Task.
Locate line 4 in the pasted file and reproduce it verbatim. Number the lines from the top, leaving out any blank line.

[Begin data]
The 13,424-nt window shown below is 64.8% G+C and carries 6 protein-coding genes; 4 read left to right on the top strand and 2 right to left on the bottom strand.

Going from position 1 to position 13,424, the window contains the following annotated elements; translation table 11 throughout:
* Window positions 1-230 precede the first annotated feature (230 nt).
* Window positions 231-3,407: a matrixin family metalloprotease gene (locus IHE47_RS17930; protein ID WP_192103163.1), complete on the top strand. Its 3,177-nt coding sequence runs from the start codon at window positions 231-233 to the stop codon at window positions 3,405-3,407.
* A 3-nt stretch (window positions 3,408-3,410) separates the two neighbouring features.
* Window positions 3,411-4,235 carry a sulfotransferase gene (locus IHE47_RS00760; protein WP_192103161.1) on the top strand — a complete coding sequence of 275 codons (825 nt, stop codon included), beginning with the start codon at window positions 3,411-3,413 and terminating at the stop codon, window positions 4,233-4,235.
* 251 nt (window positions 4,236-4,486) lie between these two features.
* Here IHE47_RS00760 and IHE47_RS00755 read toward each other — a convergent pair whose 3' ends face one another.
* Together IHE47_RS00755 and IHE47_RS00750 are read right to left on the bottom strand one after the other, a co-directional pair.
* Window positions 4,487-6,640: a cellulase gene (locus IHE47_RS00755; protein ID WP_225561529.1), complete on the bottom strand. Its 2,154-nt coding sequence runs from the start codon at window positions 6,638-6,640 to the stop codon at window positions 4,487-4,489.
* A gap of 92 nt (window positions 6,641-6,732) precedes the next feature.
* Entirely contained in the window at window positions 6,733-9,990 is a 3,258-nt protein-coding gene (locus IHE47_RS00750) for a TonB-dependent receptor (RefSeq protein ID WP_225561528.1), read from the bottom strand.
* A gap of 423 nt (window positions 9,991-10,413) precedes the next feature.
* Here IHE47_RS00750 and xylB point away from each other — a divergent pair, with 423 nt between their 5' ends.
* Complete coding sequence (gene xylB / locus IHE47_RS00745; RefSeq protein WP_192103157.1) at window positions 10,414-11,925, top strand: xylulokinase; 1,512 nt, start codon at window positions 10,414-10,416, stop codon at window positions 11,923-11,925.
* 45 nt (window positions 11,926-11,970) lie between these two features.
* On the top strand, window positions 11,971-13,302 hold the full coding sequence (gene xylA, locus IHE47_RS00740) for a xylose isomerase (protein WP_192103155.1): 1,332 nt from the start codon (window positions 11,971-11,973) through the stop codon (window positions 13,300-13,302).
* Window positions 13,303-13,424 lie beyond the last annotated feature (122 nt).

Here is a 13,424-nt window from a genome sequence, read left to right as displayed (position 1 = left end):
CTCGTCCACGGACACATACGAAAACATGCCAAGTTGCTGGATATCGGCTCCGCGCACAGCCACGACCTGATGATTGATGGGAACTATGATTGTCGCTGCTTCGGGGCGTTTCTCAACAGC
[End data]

* Window positions 231-3,407: a matrixin family metalloprotease gene (locus IHE47_RS17930; protein ID WP_192103163.1), complete on the top strand. Its 3,177-nt coding sequence runs from the start codon at window positions 231-233 to the stop codon at window positions 3,405-3,407.